More than 40 billion litres of water will be released down the Goulburn River in the first half of January in a repeat of last year’s destructive summer flows.
The Murray-Darling Basin Authority called for the massive water volumes late on Friday, with an announcement buried on the Goulburn-Murray Water website.
The order for inter-valley water transfers follows historically large flows of 50 billion litres in December and 30 billion litres in November, leaving the lower banks of the river already saturated.
This summer’s unseasonal flows are on track to equal or exceed last year’s, which saw a record 433 billion litres of inter-valley transfers forced down the river.
Last year’s high summer flows caused scouring of sandbars and large-scale etching of the lower banks of the river and destroyed bank re-vegetation achieved by previous environmental flows.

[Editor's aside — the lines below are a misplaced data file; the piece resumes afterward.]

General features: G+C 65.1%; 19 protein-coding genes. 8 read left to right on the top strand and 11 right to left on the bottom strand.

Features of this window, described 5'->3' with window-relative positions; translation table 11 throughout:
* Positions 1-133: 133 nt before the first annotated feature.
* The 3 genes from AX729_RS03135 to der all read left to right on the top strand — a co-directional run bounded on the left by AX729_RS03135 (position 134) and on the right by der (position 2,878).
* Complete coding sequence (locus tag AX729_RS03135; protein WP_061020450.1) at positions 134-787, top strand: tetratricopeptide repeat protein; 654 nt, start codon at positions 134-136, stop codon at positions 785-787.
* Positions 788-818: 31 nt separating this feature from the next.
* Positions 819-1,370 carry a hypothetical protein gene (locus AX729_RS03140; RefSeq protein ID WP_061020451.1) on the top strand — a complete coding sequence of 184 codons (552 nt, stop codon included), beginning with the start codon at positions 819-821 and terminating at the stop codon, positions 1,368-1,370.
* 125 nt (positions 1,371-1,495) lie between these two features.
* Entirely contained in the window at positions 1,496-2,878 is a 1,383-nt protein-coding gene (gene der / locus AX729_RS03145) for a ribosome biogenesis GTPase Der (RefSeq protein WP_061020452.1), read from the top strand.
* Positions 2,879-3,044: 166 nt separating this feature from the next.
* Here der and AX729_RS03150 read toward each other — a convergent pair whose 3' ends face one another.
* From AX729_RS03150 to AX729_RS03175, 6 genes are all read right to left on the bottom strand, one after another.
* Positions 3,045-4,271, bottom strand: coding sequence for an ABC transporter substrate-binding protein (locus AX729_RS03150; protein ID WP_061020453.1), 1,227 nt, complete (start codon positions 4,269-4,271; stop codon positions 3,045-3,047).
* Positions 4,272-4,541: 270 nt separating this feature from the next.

To meet the MDBA’s target, the early January flows will need to average 2.6 billion litres a day, once again covering the majority of sandbars enjoyed by campers and holiday-makers along the river.
The Goulburn Broken Catchment Management Authority has previously expressed a wish to maintain summer flows at or under one billion litres a day.
In a late November statement announcing new measures to secure the long-term health of the Goulburn River, Victorian Water Minister Lisa Neville noted that “expert advice and community feedback are clear that unseasonably high flows on the lower Goulburn cause environmental damage – destroying vegetation, habitat and river banks.”
Ms Neville said Goulburn-Murray Water and the Goulburn Broken CMA would work with the Murray-Darling Basin Authority, as the operator of the river, to deliver these volumes in variable flows that further reduce the risks.
The minister said the government aimed to limit the volume of traded water that could be delivered from the Goulburn to the Murray system to 50 gigalitres a month.